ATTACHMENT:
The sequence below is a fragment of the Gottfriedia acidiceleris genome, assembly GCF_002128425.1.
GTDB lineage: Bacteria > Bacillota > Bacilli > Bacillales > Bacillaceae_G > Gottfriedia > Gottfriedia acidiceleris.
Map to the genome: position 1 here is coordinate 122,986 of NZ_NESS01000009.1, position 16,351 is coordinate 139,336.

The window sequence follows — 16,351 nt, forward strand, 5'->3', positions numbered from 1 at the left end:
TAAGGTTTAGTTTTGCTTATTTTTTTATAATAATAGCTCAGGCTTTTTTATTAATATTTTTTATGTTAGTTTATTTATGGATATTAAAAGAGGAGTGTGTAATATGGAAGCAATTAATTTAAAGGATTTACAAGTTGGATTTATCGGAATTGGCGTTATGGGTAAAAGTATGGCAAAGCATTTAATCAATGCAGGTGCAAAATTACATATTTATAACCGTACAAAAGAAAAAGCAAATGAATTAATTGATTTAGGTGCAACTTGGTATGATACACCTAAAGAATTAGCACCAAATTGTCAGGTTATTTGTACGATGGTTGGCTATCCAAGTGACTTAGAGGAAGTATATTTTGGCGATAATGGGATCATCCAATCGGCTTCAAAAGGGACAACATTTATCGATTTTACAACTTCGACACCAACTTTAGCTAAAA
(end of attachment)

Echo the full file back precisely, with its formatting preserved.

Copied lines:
The sequence below is a fragment of the Gottfriedia acidiceleris genome, assembly GCF_002128425.1.
GTDB lineage: Bacteria > Bacillota > Bacilli > Bacillales > Bacillaceae_G > Gottfriedia > Gottfriedia acidiceleris.
Map to the genome: position 1 here is coordinate 122,986 of NZ_NESS01000009.1, position 16,351 is coordinate 139,336.

The window sequence follows — 16,351 nt, forward strand, 5'->3', positions numbered from 1 at the left end:
TAAGGTTTAGTTTTGCTTATTTTTTTATAATAATAGCTCAGGCTTTTTTATTAATATTTTTTATGTTAGTTTATTTATGGATATTAAAAGAGGAGTGTGTAATATGGAAGCAATTAATTTAAAGGATTTACAAGTTGGATTTATCGGAATTGGCGTTATGGGTAAAAGTATGGCAAAGCATTTAATCAATGCAGGTGCAAAATTACATATTTATAACCGTACAAAAGAAAAAGCAAATGAATTAATTGATTTAGGTGCAACTTGGTATGATACACCTAAAGAATTAGCACCAAATTGTCAGGTTATTTGTACGATGGTTGGCTATCCAAGTGACTTAGAGGAAGTATATTTTGGCGATAATGGGATCATCCAATCGGCTTCAAAAGGGACAACATTTATCGATTTTACAACTTCGACACCAACTTTAGCTAAAA